Deaths in Custody
Has your loved one died in prison or jail, and you suspect that they died because they were mistreated?
You’re not alone. Far too often, prisoners whose rights were violated in prison or jail lose their lives as a result. And prison/jail officials frequently refuse to give families information about their loved one who has died in custody, making it even more difficult to get answers.
Even if correctional staff did not directly cause your loved one’s death, they may still be liable to failing to protect your loved one from harm by themselves or someone else. The Supreme Court has recognized that in jails and prisons, prison officials have a duty to protect prisoners from violence at the hands of other prisoners. If a correctional officer, nurse, or doctor knew that your loved one was at risk of being harmed by another and failed to act, he or she could be liable.
Cases involving deaths in custody tend to be difficult to win. But Loevy & Loevy has extensive experience in cases involving deaths in custody. We have litigated cases involving suicide, deaths caused by other prisoners, deaths caused by prison or jail staff, deaths caused by denials of medical care, and more. We have obtained million and multi-million dollar verdicts and settlements on behalf of family members whose loved ones have died in jail or prison.
Our success is based in large part on our tireless efforts to pursue justice on behalf of our clients and provide them the best outcome possible. We are intimately familiar with the ways that prisons and jails react to deaths in custody, including efforts by some to conceal their wrongdoing. We use this knowledge, along with our expertise in litigating prisoners’ rights, to help defeat the challenges that prisoners’ families face in trying to uncover the truth and obtain justice.
Loevy & Loevy has extensive experience representing men and women in custody in jail or prison. We have filed over 100 cases concerning prisoners’ rights. We have taken on individual clients and represented classes of prisoners numbering in the thousands. We have obtained highly favorable verdicts and settlements for prisoners and/or their loved ones. For more information on our successes, visit our Big Wins page.
Loevy & Loevy has offices in Chicago and Denver, but we take cases across the country and have represented prisoners or their loved ones in states all over the country, including Louisiana, Kentucky, Maryland, Alabama, Arkansas, Wisconsin, and more.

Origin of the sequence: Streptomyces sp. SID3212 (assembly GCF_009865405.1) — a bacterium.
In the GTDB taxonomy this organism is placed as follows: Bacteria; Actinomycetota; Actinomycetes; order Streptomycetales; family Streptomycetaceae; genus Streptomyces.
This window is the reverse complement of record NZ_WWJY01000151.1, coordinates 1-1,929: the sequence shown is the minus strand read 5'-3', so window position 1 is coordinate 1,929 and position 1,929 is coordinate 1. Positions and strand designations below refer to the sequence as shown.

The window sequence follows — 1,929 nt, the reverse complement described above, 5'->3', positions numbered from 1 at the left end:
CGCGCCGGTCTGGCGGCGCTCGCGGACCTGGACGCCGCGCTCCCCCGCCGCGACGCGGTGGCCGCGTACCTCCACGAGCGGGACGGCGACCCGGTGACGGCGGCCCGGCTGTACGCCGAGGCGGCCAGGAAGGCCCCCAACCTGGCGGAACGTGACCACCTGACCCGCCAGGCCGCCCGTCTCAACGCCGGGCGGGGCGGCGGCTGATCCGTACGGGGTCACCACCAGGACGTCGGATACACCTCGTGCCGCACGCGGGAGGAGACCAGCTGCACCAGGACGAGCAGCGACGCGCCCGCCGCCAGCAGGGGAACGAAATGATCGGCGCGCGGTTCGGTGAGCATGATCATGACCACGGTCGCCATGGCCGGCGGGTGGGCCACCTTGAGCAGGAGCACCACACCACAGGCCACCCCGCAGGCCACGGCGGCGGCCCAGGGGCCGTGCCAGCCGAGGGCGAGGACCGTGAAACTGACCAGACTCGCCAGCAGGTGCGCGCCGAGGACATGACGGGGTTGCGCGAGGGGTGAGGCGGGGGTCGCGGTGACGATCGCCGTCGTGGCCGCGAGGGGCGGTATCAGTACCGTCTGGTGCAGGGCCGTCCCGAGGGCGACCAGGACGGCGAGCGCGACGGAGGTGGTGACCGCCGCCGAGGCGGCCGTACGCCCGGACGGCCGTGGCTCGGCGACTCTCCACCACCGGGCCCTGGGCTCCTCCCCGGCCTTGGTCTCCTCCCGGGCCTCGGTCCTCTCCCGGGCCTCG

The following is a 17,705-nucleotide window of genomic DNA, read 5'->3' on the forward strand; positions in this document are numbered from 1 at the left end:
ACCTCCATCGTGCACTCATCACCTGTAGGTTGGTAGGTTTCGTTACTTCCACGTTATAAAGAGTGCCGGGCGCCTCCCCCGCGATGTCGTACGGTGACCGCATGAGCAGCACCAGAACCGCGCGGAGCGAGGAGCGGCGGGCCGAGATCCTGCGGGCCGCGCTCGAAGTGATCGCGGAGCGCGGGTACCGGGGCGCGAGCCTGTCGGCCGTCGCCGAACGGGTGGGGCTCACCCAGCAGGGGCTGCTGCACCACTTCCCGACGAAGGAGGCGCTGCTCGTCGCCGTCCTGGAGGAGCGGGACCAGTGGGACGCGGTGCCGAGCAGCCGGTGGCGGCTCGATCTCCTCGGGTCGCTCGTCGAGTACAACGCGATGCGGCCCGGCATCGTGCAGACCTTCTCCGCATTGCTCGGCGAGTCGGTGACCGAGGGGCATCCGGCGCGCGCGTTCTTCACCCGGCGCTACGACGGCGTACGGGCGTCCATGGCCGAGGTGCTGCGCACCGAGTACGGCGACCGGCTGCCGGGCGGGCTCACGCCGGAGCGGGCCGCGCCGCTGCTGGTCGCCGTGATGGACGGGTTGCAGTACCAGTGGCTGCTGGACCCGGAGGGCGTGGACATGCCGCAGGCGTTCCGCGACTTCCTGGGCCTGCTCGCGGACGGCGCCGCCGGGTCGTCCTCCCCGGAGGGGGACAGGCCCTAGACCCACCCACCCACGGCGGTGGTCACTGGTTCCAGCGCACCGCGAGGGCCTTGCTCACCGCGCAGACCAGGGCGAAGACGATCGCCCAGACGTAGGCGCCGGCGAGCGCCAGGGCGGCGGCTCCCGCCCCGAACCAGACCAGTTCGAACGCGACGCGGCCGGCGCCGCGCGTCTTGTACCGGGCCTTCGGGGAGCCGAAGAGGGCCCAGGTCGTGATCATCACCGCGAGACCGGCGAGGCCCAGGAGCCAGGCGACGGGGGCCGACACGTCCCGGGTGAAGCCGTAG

When we take a case, it’s because we believe that a serious constitutional violation has occurred and we are committed to trying to achieve justice for our client. Even though many cases eventually reach settlement, we approach each case with an eye toward getting it into a courtroom. Loevy & Loevy is known for its willingness to take hard cases to trial (and win them), and has a nationally recognized reputation for success in the courtroom.
We always work on a contingency basis in prisoners’ rights cases, so you will not be on the hook for any attorney fees unless we win.
Many prisoners’ rights cases require medical or correctional experts to give opinions about the standard of care in the correctional setting. These experts and other costs associated with civil litigation can cost thousands or tens of thousands of dollars. Loevy & Loevy agrees to front the costs for our clients so that they can vindicate their constitutional rights even if they cannot afford to pay.
If you or your loved one is being denied adequate conditions of confinement while in jail or prison, contact us today for a free consultation. You can call us at (312) 243-5900, toll-free (888) 644-6459, or contact us online.
You can also write us at:
Loevy & Loevy
Attn: Prisoners’ Rights
311 North Aberdeen St., 3rd Floor
Chicago, Illinois 60607
If you are currently incarcerated, please remember to write “Legal Mail” or “Attorney Mail” on the envelope.
Please keep in mind that all legal claims have deadlines—called statutes of limitations—that require you to file a lawsuit within a certain period of time in order to preserve your legal rights. These deadlines can be quite short (sometimes within six months to a year) and do not stop running even while you are looking for legal representation.
Topic: Police Misconduct
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